Pluralsight CEO and co-founder Aaron Skonnard is mulling on the just-announced acquisition of LinkedIn by Microsoft when we speak by phone.
“LinkedIn buys Lynda, Microsoft buys LinkedIn, so there’s less focus on Lynda because they’re really going to go after Salesforce.com and Siebel,” he ponders aloud. “They’ve really been struggling to be cool again,” he says of Microsoft, “and they’ve been through a lot of attempts with [deals such as] Yammer and Nokia. People at Lynda are probably not going to be feeling great about this. It doesn’t bode well…”
Lynda is relevant to Skonnard because his company Pluralsight is another leading force in online education, even if the two companies’ models are a little different. Pluralsight trades on being the “unlimited online developer” with an army of freelance specialists all over the world offering video training courses for software developers, IT admins and creative professionals, all of which are served from Pluralsight’s web platform.
The main opportunity is addressing the global tech skills gap, Skonnard says, referring to the anomalous situation where the world is crying out for ICT skills but a vacuum still exists. Pluralsight evens the playing field by letting anybody from anywhere – beginner or advanced techie, business or individual – learn at their own chosen speeds and with their own personal schedules. As the name suggests, the vision is one of pluralism and there is free coding for kids and some teachers. Users get a mentor to interact with and Pluralsight takes a cut from each transaction.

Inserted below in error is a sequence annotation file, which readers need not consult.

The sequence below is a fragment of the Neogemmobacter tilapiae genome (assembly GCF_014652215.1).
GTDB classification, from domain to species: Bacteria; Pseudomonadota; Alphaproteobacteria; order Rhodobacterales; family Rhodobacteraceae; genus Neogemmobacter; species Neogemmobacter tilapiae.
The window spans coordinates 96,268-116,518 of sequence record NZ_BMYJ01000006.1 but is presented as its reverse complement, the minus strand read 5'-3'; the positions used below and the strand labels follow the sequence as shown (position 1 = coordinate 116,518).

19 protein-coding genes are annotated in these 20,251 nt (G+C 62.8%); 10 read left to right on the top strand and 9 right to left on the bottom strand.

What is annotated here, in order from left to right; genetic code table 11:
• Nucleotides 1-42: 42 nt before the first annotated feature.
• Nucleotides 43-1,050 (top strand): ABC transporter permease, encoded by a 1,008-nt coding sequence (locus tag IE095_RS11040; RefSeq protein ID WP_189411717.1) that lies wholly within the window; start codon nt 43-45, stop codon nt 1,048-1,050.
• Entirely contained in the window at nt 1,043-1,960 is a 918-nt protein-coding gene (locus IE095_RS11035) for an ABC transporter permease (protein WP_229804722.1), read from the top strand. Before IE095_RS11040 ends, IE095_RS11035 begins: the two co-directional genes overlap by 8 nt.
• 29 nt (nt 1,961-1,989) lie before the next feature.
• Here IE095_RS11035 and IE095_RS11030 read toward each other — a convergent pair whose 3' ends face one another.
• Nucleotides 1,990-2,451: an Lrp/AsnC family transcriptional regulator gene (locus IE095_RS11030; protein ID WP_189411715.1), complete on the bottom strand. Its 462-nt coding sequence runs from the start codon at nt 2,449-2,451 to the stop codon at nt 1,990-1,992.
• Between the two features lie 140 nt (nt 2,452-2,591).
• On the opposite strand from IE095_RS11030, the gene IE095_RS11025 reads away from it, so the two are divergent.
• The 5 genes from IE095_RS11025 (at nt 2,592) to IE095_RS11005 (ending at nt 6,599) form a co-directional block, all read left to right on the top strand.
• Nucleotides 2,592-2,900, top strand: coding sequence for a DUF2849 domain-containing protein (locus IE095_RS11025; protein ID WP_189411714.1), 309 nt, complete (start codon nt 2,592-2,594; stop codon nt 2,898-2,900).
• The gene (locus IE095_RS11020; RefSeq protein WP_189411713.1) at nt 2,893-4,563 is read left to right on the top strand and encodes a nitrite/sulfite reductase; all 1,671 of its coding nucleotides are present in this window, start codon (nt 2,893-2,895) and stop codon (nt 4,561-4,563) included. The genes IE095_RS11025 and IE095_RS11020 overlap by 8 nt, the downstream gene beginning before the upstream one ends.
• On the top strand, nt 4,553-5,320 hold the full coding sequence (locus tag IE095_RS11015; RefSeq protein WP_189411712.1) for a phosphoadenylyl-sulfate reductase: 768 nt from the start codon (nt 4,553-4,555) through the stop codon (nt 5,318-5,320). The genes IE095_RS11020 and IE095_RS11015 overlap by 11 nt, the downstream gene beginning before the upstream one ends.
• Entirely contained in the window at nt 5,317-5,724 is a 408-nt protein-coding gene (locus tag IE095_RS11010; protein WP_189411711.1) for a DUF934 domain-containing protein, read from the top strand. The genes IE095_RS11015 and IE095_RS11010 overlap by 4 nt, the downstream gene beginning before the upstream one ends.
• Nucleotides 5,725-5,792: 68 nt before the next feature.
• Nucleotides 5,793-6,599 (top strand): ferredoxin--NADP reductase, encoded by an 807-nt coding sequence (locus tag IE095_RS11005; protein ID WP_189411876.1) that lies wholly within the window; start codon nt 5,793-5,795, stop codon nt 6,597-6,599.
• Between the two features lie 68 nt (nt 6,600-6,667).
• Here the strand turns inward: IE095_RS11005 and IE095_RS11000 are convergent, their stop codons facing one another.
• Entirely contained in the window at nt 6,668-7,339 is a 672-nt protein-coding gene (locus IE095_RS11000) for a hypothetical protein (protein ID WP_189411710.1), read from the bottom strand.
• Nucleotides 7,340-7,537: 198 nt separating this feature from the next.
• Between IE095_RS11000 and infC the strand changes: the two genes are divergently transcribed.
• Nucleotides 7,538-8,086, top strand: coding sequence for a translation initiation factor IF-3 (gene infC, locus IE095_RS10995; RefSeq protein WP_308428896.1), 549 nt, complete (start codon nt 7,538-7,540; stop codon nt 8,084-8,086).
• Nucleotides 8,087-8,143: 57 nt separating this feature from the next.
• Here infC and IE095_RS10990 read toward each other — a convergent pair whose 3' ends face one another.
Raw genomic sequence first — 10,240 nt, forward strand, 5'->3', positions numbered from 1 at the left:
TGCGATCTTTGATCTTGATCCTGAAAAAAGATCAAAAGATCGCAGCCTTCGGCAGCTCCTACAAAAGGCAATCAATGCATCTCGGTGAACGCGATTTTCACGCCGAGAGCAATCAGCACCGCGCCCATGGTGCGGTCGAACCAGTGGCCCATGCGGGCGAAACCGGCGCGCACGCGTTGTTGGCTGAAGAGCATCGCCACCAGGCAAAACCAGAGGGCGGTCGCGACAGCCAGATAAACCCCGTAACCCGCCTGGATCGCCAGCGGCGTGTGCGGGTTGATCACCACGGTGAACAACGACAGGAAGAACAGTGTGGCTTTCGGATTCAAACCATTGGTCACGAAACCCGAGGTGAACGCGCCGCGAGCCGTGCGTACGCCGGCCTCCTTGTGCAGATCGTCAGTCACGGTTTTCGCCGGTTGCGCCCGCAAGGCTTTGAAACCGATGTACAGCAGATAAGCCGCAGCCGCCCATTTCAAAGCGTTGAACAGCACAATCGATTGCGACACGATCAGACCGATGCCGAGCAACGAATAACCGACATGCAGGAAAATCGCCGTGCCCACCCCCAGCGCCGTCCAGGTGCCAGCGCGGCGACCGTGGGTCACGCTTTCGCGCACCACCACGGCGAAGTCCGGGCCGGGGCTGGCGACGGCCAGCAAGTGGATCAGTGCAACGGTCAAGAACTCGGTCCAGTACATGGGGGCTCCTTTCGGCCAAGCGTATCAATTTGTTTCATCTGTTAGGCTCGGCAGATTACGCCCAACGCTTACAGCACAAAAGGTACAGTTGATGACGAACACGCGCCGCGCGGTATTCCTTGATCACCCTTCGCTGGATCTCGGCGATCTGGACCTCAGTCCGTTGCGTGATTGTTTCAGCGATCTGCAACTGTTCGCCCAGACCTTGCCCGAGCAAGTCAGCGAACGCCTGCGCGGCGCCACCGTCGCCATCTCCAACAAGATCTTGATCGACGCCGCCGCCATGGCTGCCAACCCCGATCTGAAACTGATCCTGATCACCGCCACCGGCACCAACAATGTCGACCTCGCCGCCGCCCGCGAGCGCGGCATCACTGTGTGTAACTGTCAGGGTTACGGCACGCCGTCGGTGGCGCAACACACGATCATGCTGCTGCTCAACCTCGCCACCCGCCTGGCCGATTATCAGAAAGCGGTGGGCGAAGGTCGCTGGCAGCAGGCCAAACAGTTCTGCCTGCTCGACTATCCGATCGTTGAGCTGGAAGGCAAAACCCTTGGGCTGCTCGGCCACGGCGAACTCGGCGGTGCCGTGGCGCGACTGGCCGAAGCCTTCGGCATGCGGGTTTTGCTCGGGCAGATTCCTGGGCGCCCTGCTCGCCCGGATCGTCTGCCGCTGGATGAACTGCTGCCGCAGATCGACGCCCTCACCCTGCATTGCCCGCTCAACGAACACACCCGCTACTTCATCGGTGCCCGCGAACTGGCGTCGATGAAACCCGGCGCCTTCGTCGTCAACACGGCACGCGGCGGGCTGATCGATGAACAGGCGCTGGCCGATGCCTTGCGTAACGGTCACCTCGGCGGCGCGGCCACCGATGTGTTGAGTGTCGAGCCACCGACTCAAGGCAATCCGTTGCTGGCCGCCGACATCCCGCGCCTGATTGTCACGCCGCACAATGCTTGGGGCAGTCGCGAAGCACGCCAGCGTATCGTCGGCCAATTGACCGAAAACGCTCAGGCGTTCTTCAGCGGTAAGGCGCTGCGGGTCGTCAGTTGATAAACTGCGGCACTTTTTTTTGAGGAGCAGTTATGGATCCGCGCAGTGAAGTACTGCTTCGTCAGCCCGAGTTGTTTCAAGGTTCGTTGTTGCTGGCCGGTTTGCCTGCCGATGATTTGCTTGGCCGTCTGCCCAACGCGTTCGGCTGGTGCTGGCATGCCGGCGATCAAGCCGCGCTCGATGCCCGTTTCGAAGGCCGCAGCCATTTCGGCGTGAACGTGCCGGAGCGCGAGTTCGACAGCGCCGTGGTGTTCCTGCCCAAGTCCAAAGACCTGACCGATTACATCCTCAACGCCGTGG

Of course, tech education has been around almost as long as tech itself but Skonnard argues persuasively that the old models of classroom lessons, courses and book learning can’t cope with the rapid evolution of tools and the human need for personal counsel as well as ever-changing courseware.
“The technology landscape changes so fast that they’re constantly playing catch-up,” he says. He even has personal experience here, having taught XML and having overseen the switch from being an in situ classroom service to that virtual, pluralist model.
So this is a ‘Tinder for skills’, right? Understandably, Skonnard prefers comparing the service to Uber than the dating site but he also notes the business-to-business traction Pluralsight has achieved: the company claims 500,000 business customers, including Aviva, ASOS, Microsoft, Telefonica, Tesco and Barclay’s.
Pluralsight is Utah-headquartered but Skonnard emphasises how international the company is, covering about 150 countries where technology skills “have become the lingua franca and almost everybody speaks English”, or at least enough to learn, he says. Closed captions are available for those that don’t.
Pluralsight differs from much of the technology world in that, despite being a private company, it has been profitable for the last 10 years. The company also has strong funding, having raised over $162m which helped support a string of acquisitions to bolster courseware and breadth. Yet another unicorn with a round one billion-dollar valuation, Pluralsight claims to have over $100 million in annual revenue, so is an IPO in its sights?
“We’re definitely interested,” he says, adding that making an appearance on the stock markets could bring “credibility”. But he also notes an eternal truth, that “once you become a public company you’re pretty much always for sale”. How big is the opportunity?
“Multibillion”, he says, but he insists that there’s another gratifying lure, too: “To help the world in a significant way.”
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